Fan Prize Pack!
Sometimes, you read a book and it fills you with this weird evangelical zeal, and you become convinced that the shattered world will never be put back together unless and until all living humans read the book.
― John Green, The Fault in Our Stars
I cannot express how much I loved The Fault in Our Stars. I totally didn’t expect to like John Green’s writing. I’d heard from a friend there are some crude things in at least one of his other books. I don’t do crude (no matter how realistically YA it might be) so I sort of forgot about it.
Then she recommended The Fault in Our Stars to me (Thanks, Christen!). Oh my word! I’d just like to publicly apologize to John Green for making an assumption before actually reading something he wrote. I read The Fault in Our Stars last year (before I even knew the movie was coming out) and it was unlike any book I’ve ever read.
Let’s get a couple things straight. Yes, The Fault in Our Stars is about teens with cancer. No, The Fault in Our Stars is not a “cancer book”. I feel I can speak freely on this a little because my mom passed away from cancer two years ago, and my grandmother before that. To put it bluntly-cancer sucks. And John Green captures that fact perfectly. He doesn’t tiptoe around the matter with a bunch of ooey gooey Lifetime television-type stuff. He writes cancer real. The constant-ER-trip, late-night-in-the-waiting-room, I-wish-everyone-would-stop-crying-every-time-they-see-me kind of cancer. Cancer from the perspective of a teenage girl who just wants to be normal. Who doesn’t want to be a walking time-bomb. Good read. Real read. Read it!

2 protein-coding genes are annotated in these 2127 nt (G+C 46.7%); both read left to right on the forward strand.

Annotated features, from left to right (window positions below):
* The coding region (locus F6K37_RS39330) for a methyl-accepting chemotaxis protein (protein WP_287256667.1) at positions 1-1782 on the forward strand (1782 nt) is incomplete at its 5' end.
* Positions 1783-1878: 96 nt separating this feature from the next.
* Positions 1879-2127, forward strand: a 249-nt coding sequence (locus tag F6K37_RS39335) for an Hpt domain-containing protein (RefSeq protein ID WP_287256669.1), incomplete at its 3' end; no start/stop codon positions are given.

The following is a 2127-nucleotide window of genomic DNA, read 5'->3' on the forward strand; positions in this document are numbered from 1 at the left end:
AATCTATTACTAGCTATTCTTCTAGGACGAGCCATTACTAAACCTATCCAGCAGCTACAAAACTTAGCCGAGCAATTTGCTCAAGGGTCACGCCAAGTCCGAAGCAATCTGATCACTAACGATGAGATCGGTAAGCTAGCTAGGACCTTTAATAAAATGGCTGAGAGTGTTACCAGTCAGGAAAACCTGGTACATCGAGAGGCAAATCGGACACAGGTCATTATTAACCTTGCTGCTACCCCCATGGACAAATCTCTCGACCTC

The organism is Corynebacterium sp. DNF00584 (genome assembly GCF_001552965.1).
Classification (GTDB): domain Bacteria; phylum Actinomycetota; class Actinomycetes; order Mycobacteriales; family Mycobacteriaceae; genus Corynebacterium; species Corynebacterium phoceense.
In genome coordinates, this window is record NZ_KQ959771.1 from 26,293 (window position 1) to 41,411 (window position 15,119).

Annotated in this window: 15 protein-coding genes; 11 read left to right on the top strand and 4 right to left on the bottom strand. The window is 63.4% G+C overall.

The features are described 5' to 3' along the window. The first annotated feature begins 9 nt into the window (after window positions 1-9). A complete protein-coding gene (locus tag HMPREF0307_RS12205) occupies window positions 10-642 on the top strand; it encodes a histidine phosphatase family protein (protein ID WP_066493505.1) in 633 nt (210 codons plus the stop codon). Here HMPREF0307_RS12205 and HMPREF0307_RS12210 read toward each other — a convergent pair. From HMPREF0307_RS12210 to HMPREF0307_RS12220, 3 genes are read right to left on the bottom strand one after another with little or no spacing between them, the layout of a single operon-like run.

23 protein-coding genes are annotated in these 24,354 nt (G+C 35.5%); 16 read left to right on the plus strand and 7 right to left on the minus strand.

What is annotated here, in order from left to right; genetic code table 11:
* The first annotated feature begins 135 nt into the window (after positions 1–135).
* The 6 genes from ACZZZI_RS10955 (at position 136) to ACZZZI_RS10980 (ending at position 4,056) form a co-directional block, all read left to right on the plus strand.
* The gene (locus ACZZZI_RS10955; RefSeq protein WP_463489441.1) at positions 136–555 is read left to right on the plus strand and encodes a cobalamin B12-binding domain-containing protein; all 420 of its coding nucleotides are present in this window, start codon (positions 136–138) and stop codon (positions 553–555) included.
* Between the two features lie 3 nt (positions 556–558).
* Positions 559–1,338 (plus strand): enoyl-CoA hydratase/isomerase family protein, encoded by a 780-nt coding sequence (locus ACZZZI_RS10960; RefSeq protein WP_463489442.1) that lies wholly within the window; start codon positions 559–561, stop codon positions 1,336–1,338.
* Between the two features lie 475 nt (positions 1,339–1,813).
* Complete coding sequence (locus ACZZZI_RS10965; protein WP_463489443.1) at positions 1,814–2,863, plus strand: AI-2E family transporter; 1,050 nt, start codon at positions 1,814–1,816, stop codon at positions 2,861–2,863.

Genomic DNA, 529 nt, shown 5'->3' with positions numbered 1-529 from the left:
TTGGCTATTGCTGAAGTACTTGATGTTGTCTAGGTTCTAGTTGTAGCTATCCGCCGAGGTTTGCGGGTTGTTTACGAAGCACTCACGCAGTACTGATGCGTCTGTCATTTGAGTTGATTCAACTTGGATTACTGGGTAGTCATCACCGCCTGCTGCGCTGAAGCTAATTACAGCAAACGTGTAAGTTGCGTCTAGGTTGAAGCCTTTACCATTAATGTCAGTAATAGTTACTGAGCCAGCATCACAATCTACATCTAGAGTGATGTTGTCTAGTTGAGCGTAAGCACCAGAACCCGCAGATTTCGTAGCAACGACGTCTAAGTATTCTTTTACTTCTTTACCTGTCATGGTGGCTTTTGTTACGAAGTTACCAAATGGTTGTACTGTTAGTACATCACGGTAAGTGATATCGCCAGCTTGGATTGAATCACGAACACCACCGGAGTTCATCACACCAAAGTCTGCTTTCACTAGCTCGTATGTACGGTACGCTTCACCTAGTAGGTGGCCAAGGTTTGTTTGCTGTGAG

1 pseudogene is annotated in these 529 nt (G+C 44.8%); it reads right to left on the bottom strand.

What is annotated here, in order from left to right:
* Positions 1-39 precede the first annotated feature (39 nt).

Why did I like The Fault in Our Stars?
A) Real characters with flaws. I know I say this a lot, but this element is key if I’m going to like a book. Hazel is jaded but undergoes transformation. Augustus is swoon-worthy and yet has his own issues (I won’t ruin it for you). I even related to the parents in this book. I’ve never had a child with cancer, but I had a parent with it. I could totally relate to Hazel’s mom in so many heart-wrenching ways.
B) Quick read. The Fault in Our Stars isn’t epic. You probably won’t see people dressed up like the characters lined up along the sidewalk outside the theater on opening day (I’m talking to YOU Darth Vader). It was just a good book. I read it in a day. I’ve heard authors say they don’t like hearing that for all the blood, sweat and tears they put into writing the book. Believe me, John Green, when I tell you this is the hugest compliment I can give you. Reading The Fault in Our Stars in one day means I didn’t clean or cook or do any of the normal mom and wife stuff. It means I cared more about finding out what happened to Hazel and Augustus than I cared about my hair.
C) It’s going to be a movie! Okay, so this is technically not a reason to like the book, but it sort of is. I mean, if the writing is good enough to become a movie, that says something, right? A book becoming a movie is the greatest treat ever for a reader such as myself. It means I get to see everything that’s been inside my head for the past year on the big screen. Yay! Happy birthday to me!
Okay fans of The Fault in Our Stars, I’ve got an awesome prize pack just for you! Enter via the Rafflecopter for your chance to win:
- A copy of The Fault in Our Stars ~ Movie Tie In Edition (Paperback)
- A $10 AMC gift card (delivered electronically) to use when the movie releases June 6th!
Enter through Tuesday, June 3rd. Winner will be announced in my June newsletter (so be sure to subscribe via the form at the bottom of this page).
What did you like best about The Fault in Our Stars? If you haven’t read it, why do you want to see the movie?
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- Tweet: Enter 2 win #TheFaultInOurStars Fan Prize Pack from @SaraEllaWrites. Includes paperback book + $10 AMC gift card! http://ctt.ec/dZRBf+
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